“Astounding,” Baelin said as he looked over Alex’s sheet. “Truly astounding. I am not as involved with the curricula for mana manipulation as Professor Val’Rok is, of course, but I know well it’s not an easy subject.”
He shifted the papers, looking next at Sinbrok’s notes for the practical exam. “My, my look at this. These are some fairly devilish challenges, especially for a wizard with a lack of experience.”
His eyes rose, focusing on Alex again. “What did you say you worked in before you came to Generasi? In your story, you didn’t mention the sort of magical work or apprenticeships you did.”
“Uh,” Alex scratched the back of his head. “I was a baker’s apprentice.”
“I see.” Baelin nodded in thought. “And which spells did you know before your application or being recruited.”
“Just forceball,” Alex said.
“I see, I see.” The chancellor stroked his beard-braids. His bronze clasps tinkled as they came together. “That would explain some of it: if one could only practice a single spell controlled by mana manipulation, then that would definitely give one more experience with the skill than the average entrant. But, this is something else. We have a fair many who Challenge Exams for Credit at Generasi and a good deal succeed, but this is not a routine example of such a circumstance.”
He handed Alex back the papers. “Those who pass such exams are usually experts, with plenty of experience or training in a certain subject before arriving at Generasi. For you to pass it—and quite nearly master it—with your level of previous training and experience is not common…”
His eyes focused directly on Alex, and once again, the young man felt as though they were piercing right through him. “…not common at all. It seems you have a natural talent for the subject, Alex.”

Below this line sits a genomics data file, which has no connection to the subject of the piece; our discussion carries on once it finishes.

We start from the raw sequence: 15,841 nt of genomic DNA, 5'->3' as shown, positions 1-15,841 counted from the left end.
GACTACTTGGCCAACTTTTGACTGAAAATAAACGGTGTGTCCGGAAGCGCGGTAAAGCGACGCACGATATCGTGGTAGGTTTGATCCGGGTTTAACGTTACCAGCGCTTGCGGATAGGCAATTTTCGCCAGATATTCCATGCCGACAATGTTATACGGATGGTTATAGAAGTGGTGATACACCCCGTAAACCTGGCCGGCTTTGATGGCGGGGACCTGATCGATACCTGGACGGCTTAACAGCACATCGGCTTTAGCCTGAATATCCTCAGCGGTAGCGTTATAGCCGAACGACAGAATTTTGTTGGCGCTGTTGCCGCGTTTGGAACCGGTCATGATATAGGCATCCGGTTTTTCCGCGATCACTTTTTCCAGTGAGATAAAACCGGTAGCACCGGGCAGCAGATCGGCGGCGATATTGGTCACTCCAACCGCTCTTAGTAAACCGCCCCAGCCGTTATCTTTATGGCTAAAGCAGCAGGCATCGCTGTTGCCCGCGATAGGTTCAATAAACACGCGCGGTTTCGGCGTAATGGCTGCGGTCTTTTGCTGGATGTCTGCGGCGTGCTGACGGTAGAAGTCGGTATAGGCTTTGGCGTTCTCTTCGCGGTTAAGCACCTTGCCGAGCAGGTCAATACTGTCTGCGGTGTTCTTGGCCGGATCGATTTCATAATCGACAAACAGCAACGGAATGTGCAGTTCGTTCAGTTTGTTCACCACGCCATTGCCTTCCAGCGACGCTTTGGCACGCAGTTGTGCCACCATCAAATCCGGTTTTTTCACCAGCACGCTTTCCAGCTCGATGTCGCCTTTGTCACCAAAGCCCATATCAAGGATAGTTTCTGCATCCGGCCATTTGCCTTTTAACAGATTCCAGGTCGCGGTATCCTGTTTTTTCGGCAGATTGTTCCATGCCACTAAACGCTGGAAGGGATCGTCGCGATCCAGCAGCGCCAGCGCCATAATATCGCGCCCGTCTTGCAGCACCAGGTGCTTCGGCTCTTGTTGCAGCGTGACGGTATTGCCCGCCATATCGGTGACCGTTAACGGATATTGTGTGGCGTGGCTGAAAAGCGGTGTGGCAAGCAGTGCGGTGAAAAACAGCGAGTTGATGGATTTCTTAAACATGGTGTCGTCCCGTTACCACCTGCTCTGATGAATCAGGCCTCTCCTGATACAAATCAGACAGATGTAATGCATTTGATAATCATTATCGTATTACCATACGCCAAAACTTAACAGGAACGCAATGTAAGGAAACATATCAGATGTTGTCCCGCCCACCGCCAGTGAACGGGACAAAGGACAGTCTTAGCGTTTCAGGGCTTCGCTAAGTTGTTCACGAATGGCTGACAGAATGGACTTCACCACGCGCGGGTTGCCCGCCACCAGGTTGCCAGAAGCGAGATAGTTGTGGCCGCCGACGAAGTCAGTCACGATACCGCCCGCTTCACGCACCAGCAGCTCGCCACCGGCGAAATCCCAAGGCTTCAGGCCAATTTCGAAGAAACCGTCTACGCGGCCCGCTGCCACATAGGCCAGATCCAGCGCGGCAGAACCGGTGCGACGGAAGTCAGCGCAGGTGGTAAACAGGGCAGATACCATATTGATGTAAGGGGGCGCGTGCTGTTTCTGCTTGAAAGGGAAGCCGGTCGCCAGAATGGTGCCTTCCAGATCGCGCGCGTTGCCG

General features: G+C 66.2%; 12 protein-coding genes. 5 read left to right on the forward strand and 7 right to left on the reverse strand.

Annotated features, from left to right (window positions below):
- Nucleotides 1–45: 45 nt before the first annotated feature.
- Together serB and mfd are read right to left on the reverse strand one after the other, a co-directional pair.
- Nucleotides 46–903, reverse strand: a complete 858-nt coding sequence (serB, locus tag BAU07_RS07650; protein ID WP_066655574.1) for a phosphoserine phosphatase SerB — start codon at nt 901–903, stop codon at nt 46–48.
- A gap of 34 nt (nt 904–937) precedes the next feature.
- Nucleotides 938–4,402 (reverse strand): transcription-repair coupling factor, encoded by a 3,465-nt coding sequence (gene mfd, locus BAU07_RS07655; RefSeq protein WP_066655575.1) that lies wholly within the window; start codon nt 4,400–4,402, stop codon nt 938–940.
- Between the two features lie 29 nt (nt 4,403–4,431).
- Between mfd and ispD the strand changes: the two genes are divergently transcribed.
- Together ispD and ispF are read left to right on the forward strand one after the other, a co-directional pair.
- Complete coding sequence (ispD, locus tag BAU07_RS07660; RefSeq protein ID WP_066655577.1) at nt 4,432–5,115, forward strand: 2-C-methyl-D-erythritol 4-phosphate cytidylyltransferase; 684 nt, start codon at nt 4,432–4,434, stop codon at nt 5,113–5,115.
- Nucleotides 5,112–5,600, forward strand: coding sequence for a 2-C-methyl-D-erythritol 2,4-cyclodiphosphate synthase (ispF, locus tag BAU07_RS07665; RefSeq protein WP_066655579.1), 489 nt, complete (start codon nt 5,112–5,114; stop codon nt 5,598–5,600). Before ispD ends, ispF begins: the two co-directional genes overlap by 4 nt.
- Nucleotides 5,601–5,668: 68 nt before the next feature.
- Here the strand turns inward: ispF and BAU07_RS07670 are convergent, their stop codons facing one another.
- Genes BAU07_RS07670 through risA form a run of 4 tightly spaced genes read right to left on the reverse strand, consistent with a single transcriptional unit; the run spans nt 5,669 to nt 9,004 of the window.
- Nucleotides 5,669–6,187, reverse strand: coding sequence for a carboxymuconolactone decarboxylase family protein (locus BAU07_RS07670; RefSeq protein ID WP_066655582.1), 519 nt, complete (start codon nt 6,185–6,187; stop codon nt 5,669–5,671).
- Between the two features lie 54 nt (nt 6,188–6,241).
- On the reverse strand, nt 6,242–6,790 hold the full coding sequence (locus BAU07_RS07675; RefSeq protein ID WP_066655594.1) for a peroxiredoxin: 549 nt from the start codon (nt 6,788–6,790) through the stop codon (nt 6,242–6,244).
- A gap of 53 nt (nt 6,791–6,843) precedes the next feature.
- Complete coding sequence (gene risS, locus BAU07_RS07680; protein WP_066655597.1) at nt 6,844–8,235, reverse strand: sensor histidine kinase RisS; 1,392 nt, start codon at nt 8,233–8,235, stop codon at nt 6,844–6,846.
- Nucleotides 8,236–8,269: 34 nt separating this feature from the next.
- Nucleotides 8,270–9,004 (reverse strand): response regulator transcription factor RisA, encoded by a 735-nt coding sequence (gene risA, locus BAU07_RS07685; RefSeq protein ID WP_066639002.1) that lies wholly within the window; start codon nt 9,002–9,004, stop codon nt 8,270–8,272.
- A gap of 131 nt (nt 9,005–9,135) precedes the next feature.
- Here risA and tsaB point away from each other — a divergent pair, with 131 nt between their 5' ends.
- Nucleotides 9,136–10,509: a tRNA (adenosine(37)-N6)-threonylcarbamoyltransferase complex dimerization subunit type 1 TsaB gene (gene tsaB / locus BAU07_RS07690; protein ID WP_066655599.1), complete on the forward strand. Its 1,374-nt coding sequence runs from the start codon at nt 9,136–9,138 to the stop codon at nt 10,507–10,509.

‘Well, that and a divinely granted boon that helps me learn it really damn fast,’ Alex added mentally. Despite himself, he watched Baelin closely for any sudden changes. No changes. Good. Still no mind reading. Probably.
“And your sister is granted a strong fire affinity. Interesting, truly interesting.” Baelin almost seemed to be performing mental calculations. “And you say your parents—may they rest well in Death’s embrace—were not wizards themselves?”
“Like I said, they ran an alehouse,” Alex said with a little force in his voice, almost defensive about that fact. They might not have been incredible spellcasters—ready to bend the forces of the cosmos to their will like Hobb said—but he didn’t want anyone looking down on them.
If Baelin did look down on them, though, he hid it well.
“Interesting. What about a grandfather or grandmother? Or anyone in your town: a hedge wizard or country witch to show you a thing or two?”
“No.” Alex shook his head. “I learned everything from a spell-guide in my church school’s library. Maybe that means there was a wizard in Alric at some point, but if there was, then not even our elders remember that time. Trust me, I asked.”
“I see. Entirely self-taught then, and mastered the entire material of one of the most challenging first-year courses that is taught here. Fascinating.” Baelin’s eyes shimmered for a moment, fading and turning milky until it looked like he had gone blind.
Alex gasped and was about to say something, but by the time he had opened his mouth, the chancellor’s eyes had returned to normal. “Hm? Something the matter?” the ancient wizard asked.
“N-no. It just…nevermind.”
“Well, then, I will be quite interested in watching your journey through your first year. Especially considering your performance in COMB-1000.”
“Oh, I’m uh, doing well?”
“Hah, ‘I’m uh, doing well?’ he asks. Let me put it this way: taking into account the adaptability and results you’ve shown during the practical portion of the class, if you even do moderately well on the written midterm…well let’s just say you should come by my office and see a certain list posted to my door. I think you will be pleased by what you see.”
Alex thought on those lists Sinbrok had mentioned, and felt a growing excitement.
“Please, make sure you keep in contact,” Baelin continued. “You know my office hours, I would appreciate it if you would join me for a hot drink again.”